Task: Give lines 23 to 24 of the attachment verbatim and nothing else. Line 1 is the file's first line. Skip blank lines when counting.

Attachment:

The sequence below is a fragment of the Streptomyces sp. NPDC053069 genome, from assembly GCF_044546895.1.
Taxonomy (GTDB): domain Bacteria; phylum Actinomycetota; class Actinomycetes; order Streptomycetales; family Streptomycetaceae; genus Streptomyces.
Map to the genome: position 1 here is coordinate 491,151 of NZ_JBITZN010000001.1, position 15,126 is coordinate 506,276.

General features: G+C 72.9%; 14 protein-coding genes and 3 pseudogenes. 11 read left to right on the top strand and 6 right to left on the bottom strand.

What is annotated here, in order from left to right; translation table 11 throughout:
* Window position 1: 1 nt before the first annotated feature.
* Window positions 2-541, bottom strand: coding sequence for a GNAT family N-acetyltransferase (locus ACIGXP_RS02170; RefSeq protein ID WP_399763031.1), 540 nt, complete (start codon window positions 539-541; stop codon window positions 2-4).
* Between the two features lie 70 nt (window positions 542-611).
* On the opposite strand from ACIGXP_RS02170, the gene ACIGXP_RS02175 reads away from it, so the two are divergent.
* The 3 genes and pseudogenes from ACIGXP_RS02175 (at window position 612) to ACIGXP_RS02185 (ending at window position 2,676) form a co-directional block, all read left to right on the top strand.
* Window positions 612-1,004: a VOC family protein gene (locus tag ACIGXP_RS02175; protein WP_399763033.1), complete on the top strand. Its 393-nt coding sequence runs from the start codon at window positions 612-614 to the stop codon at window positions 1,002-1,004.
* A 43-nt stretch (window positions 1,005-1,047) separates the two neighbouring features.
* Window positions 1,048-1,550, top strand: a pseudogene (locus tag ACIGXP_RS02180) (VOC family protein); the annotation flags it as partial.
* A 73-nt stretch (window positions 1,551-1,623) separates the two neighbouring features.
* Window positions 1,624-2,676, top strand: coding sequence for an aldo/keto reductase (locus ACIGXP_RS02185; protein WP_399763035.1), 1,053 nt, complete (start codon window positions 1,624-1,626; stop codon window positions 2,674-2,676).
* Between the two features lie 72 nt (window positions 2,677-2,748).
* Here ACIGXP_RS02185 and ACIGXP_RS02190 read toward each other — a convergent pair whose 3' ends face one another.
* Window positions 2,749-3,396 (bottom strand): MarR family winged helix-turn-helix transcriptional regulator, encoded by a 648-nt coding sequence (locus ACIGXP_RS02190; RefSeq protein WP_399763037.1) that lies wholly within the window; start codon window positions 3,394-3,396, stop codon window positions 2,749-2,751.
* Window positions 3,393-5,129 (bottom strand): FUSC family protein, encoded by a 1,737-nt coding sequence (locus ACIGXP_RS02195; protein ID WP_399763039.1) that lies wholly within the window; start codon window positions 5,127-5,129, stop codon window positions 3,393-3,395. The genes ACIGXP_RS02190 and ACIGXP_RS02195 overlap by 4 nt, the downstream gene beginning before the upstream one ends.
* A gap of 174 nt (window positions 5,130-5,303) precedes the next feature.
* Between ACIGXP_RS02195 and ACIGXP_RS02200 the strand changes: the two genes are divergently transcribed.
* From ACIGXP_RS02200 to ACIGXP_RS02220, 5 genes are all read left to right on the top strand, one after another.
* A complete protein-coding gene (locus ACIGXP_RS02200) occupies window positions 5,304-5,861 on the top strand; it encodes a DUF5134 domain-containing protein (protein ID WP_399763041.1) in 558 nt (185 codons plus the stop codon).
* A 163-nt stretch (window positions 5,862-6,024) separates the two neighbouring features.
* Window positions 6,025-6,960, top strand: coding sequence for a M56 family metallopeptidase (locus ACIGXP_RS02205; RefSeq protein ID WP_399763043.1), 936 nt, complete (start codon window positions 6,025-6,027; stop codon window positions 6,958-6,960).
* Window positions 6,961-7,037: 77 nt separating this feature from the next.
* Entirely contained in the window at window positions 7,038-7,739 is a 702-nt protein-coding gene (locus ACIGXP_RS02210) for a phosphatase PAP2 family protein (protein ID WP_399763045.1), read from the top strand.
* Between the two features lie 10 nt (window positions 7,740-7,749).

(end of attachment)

* A complete protein-coding gene (locus ACIGXP_RS02200) occupies window positions 5,304-5,861 on the top strand; it encodes a DUF5134 domain-containing protein (protein ID WP_399763041.1) in 558 nt (185 codons plus the stop codon).
* A 163-nt stretch (window positions 5,862-6,024) separates the two neighbouring features.